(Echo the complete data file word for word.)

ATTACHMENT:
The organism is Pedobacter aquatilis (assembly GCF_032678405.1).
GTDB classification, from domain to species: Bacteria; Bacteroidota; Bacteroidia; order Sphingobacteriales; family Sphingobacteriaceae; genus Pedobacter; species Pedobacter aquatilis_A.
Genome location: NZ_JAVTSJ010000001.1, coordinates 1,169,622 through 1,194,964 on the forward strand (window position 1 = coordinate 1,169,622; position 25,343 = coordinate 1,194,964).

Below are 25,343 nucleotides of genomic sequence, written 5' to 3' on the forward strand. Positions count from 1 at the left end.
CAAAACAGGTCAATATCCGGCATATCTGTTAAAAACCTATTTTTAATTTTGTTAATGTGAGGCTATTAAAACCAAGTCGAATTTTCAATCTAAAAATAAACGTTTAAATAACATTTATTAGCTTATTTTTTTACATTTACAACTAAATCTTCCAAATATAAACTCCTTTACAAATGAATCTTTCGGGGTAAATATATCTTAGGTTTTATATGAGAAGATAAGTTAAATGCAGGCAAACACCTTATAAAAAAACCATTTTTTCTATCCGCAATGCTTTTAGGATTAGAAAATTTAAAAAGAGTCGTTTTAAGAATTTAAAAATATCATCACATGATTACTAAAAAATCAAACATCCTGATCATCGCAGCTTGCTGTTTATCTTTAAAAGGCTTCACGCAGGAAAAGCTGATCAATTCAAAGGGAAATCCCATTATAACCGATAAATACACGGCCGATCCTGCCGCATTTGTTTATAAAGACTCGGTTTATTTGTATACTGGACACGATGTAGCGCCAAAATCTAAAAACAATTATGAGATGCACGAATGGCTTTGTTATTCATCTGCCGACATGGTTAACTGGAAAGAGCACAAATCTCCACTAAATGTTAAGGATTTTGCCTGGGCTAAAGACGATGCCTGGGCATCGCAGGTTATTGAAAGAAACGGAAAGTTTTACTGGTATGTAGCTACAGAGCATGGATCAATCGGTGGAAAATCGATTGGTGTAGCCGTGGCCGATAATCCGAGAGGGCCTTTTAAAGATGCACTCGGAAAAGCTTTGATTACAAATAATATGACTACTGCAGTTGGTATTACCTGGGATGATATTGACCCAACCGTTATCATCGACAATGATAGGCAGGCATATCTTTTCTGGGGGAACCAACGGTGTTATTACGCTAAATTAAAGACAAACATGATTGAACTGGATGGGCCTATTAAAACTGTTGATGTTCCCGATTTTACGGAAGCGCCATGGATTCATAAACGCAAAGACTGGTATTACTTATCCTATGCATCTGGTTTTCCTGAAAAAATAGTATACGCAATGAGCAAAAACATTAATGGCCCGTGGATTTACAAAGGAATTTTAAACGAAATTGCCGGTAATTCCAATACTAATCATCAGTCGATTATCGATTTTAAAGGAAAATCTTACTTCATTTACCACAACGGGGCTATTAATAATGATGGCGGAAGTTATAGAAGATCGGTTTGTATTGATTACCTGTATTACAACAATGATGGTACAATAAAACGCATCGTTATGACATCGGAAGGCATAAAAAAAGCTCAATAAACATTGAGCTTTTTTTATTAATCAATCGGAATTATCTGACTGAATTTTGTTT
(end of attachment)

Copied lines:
The organism is Pedobacter aquatilis (assembly GCF_032678405.1).
GTDB classification, from domain to species: Bacteria; Bacteroidota; Bacteroidia; order Sphingobacteriales; family Sphingobacteriaceae; genus Pedobacter; species Pedobacter aquatilis_A.
Genome location: NZ_JAVTSJ010000001.1, coordinates 1,169,622 through 1,194,964 on the forward strand (window position 1 = coordinate 1,169,622; position 25,343 = coordinate 1,194,964).

Below are 25,343 nucleotides of genomic sequence, written 5' to 3' on the forward strand. Positions count from 1 at the left end.
CAAAACAGGTCAATATCCGGCATATCTGTTAAAAACCTATTTTTAATTTTGTTAATGTGAGGCTATTAAAACCAAGTCGAATTTTCAATCTAAAAATAAACGTTTAAATAACATTTATTAGCTTATTTTTTTACATTTACAACTAAATCTTCCAAATATAAACTCCTTTACAAATGAATCTTTCGGGGTAAATATATCTTAGGTTTTATATGAGAAGATAAGTTAAATGCAGGCAAACACCTTATAAAAAAACCATTTTTTCTATCCGCAATGCTTTTAGGATTAGAAAATTTAAAAAGAGTCGTTTTAAGAATTTAAAAATATCATCACATGATTACTAAAAAATCAAACATCCTGATCATCGCAGCTTGCTGTTTATCTTTAAAAGGCTTCACGCAGGAAAAGCTGATCAATTCAAAGGGAAATCCCATTATAACCGATAAATACACGGCCGATCCTGCCGCATTTGTTTATAAAGACTCGGTTTATTTGTATACTGGACACGATGTAGCGCCAAAATCTAAAAACAATTATGAGATGCACGAATGGCTTTGTTATTCATCTGCCGACATGGTTAACTGGAAAGAGCACAAATCTCCACTAAATGTTAAGGATTTTGCCTGGGCTAAAGACGATGCCTGGGCATCGCAGGTTATTGAAAGAAACGGAAAGTTTTACTGGTATGTAGCTACAGAGCATGGATCAATCGGTGGAAAATCGATTGGTGTAGCCGTGGCCGATAATCCGAGAGGGCCTTTTAAAGATGCACTCGGAAAAGCTTTGATTACAAATAATATGACTACTGCAGTTGGTATTACCTGGGATGATATTGACCCAACCGTTATCATCGACAATGATAGGCAGGCATATCTTTTCTGGGGGAACCAACGGTGTTATTACGCTAAATTAAAGACAAACATGATTGAACTGGATGGGCCTATTAAAACTGTTGATGTTCCCGATTTTACGGAAGCGCCATGGATTCATAAACGCAAAGACTGGTATTACTTATCCTATGCATCTGGTTTTCCTGAAAAAATAGTATACGCAATGAGCAAAAACATTAATGGCCCGTGGATTTACAAAGGAATTTTAAACGAAATTGCCGGTAATTCCAATACTAATCATCAGTCGATTATCGATTTTAAAGGAAAATCTTACTTCATTTACCACAACGGGGCTATTAATAATGATGGCGGAAGTTATAGAAGATCGGTTTGTATTGATTACCTGTATTACAACAATGATGGTACAATAAAACGCATCGTTATGACATCGGAAGGCATAAAAAAAGCTCAATAAACATTGAGCTTTTTTTATTAATCAATCGGAATTATCTGACTGAATTTTGTTT